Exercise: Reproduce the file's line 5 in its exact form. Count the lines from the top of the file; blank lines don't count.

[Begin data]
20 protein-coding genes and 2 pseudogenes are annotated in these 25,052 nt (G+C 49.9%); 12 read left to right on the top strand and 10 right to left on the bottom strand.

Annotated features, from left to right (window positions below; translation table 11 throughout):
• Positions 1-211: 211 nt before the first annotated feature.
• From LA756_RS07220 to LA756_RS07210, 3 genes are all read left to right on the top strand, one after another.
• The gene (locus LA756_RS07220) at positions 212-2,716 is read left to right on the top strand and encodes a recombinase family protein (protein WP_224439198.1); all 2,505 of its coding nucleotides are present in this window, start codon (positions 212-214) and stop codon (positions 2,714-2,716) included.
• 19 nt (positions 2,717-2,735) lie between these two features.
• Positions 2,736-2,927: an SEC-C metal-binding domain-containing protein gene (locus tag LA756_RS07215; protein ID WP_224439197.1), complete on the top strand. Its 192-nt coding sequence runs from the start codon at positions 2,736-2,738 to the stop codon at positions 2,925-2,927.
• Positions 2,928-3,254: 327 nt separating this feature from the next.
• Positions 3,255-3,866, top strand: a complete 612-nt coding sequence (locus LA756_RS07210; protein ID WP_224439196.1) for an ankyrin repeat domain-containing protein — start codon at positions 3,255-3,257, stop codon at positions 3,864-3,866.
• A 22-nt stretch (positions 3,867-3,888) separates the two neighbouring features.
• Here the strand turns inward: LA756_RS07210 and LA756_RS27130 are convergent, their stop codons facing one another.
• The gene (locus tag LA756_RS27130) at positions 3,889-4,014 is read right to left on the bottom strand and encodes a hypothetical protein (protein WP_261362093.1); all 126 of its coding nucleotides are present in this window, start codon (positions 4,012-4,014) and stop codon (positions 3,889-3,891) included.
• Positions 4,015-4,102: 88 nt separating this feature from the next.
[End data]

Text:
• The gene (locus LA756_RS07220) at positions 212-2,716 is read left to right on the top strand and encodes a recombinase family protein (protein WP_224439198.1); all 2,505 of its coding nucleotides are present in this window, start codon (positions 212-214) and stop codon (positions 2,714-2,716) included.